Turkey’s new proposal to Russia on Idlib

Turkey’s new proposal to Russia on Idlib

Turkish Foreign Minister Mevlüt Çavuşoğlu on Sept. 11 said at a press conference in Bucharest that if the Syrian regime and Russian attacks on the Syrian province of Idlib stopped, Turkey was ready to “work together with all partners” to end the presence of terrorist groups in the region.

“Why should it be necessary to kill a lot of civilians, women and children?” Çavuşoğlu asked. “We can take a step together for a solution.” He named Russia, Iran, France and Britain as partners, while adding “and other than that all partners” in Syria, without particularly naming the Syrian regime.

Turkey had downgraded its relations with the Bashar al-Assad government in Syria in 2012, saying that there cannot be a solution with al-Assad ruling the country.

Çavuşoğlu’s statement came a few hours after a statement by Russian Deputy Foreign Minister Sergey Ryabkov, who said “not everything in the positions of Russia and Turkey on Syria may match 100 percent, but the parties are looking for a common denominator.” Ryabkov also said they were “striving” to find the “greatest common denominator,” not the “least” one with Turkey on Syria.

Turkey had actually taken an important step before a Tehran meeting on Sept. 7, between Turkish President Tayyip Erdoğan, Russian President Vladimir Putin and Iranian President Hassan Rouhani, by silently putting Hayat Tahrir al-Sham (HTS) on its list of terrorist organizations. The HTS was founded when al-Qaeda-affiliate al-Nusra disbanded in 2017. By doing that, Turkey has given two important messages to parties on the Syrian ground. The first message was addressed to Russia, Iran, the U.S. and others that Turkey was ready to fight terrorists, showing an understanding that it separated them from civilians. The second message was addressed to those in the HTS who might use the opportunity as a last chance to abandon the group to not be targeted by Turkey and others.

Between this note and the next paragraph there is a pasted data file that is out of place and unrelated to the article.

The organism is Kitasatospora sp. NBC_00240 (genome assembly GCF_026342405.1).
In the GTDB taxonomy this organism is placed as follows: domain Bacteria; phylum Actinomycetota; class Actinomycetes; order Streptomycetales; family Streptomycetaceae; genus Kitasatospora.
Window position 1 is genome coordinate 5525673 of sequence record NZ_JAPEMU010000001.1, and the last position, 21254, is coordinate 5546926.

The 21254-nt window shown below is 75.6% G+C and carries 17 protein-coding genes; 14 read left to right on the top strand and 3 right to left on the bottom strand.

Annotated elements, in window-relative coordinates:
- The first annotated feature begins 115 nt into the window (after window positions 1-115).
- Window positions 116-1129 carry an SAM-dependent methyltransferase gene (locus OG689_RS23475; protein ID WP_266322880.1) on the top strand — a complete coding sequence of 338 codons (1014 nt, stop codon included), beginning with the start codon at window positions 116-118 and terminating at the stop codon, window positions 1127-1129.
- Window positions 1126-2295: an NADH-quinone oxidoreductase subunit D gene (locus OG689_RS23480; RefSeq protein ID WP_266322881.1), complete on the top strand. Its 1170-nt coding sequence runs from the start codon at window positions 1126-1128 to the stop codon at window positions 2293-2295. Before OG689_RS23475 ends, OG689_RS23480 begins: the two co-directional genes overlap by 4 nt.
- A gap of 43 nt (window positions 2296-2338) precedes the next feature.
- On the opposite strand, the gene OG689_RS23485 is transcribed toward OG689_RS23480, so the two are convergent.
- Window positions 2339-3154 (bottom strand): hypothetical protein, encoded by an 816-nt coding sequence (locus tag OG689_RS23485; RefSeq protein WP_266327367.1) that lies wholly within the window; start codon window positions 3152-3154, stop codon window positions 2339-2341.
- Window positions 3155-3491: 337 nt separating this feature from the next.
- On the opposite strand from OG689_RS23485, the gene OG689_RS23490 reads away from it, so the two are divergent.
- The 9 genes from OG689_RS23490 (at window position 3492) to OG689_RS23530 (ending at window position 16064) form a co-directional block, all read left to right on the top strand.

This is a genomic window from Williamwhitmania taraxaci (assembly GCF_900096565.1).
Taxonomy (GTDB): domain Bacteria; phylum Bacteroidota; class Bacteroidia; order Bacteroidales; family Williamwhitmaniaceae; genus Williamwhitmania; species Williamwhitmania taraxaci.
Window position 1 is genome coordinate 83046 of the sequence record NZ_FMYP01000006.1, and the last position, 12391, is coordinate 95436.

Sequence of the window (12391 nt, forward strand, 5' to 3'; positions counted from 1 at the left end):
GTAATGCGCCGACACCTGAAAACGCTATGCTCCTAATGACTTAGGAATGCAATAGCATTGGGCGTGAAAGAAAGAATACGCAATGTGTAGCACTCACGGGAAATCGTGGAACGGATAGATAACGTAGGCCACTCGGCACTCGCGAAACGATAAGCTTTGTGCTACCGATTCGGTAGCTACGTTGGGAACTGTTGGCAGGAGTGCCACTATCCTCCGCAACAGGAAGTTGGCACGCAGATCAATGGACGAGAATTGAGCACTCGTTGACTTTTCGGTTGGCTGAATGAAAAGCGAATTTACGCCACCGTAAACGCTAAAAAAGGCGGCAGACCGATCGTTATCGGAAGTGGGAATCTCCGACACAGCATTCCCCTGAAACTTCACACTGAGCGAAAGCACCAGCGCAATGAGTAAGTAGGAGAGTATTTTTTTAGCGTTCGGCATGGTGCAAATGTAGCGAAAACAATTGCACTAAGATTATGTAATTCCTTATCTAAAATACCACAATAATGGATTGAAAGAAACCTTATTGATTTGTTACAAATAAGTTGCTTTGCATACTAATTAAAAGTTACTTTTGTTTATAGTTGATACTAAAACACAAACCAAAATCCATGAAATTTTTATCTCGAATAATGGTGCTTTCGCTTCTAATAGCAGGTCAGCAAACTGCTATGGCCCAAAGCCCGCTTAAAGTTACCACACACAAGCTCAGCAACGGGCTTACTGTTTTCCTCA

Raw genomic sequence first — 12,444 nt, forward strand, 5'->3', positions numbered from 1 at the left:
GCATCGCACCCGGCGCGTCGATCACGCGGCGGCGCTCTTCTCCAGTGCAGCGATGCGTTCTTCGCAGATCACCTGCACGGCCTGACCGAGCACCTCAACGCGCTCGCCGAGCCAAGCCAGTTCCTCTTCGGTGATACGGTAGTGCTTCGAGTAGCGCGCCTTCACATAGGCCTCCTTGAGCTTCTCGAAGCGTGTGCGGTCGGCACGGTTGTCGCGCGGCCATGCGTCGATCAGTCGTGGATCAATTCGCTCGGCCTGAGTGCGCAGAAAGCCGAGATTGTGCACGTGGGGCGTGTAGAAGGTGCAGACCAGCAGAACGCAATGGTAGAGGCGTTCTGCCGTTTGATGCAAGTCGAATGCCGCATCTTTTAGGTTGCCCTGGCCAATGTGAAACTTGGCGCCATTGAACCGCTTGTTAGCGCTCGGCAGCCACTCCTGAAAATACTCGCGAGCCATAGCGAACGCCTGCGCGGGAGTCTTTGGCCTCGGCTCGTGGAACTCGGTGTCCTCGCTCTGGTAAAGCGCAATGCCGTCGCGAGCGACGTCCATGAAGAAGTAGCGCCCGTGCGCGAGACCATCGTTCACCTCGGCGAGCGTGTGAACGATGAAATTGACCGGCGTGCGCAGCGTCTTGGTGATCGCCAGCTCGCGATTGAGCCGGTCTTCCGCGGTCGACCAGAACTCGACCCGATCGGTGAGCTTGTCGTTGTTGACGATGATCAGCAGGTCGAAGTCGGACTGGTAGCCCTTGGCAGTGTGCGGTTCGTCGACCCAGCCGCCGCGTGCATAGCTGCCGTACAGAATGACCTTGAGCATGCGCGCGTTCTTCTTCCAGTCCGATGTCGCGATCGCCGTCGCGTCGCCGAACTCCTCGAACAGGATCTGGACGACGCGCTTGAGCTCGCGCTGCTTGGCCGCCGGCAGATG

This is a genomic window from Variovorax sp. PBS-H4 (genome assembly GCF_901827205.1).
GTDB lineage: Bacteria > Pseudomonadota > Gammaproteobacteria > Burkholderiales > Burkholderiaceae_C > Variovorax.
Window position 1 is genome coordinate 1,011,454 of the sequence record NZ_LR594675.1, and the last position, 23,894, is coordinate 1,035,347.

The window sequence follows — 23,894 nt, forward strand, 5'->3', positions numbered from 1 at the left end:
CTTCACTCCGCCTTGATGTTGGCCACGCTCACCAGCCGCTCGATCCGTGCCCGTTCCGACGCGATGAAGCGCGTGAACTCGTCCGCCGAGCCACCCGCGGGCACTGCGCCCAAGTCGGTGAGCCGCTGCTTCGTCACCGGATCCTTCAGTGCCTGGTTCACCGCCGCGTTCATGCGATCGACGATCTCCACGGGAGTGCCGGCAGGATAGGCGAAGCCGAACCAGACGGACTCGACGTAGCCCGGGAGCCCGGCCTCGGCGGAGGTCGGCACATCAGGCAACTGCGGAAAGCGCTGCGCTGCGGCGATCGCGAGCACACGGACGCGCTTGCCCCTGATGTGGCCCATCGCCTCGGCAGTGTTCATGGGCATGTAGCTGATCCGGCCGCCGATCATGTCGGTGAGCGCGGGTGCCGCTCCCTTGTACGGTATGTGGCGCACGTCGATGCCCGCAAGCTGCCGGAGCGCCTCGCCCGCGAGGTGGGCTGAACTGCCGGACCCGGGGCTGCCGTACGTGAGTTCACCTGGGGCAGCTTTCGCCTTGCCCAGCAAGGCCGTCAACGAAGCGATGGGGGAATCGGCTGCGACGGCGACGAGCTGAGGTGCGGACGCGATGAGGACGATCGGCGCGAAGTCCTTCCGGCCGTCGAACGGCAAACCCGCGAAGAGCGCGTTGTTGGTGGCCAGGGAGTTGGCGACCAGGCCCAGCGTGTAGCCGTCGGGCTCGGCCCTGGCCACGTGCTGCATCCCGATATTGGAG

In his piece for the Wall Street Journal on Sept. 11, where President Erdoğan said Syria, backed by Russia, should not use the anti-terror fight as a pretext to finish off all opposition groups in the country, he was probably paving the way for such a move. It may not be very easy to separate terrorists from civilians, mainly because they are in plain clothes, not in regular army uniforms, making it easy for them to embed with the locals; they would also do their best to threaten locals not to turn them in. But it would be worth giving a try to prevent another wave of migration and flow of terrorists from Syria into Turkey, which could affect European Union states too. Idlib is only around 35 kilometers from the Turkish border.

Recent statements from the Russian and Turkish sides also showed that hopes have not been exhausted yet in finding a solution to the problem, both to defeat terrorists and prevent civilian casualties, while also avoiding a flow of migrants and terrorists out of Syria.

foreign policy, Syrian War,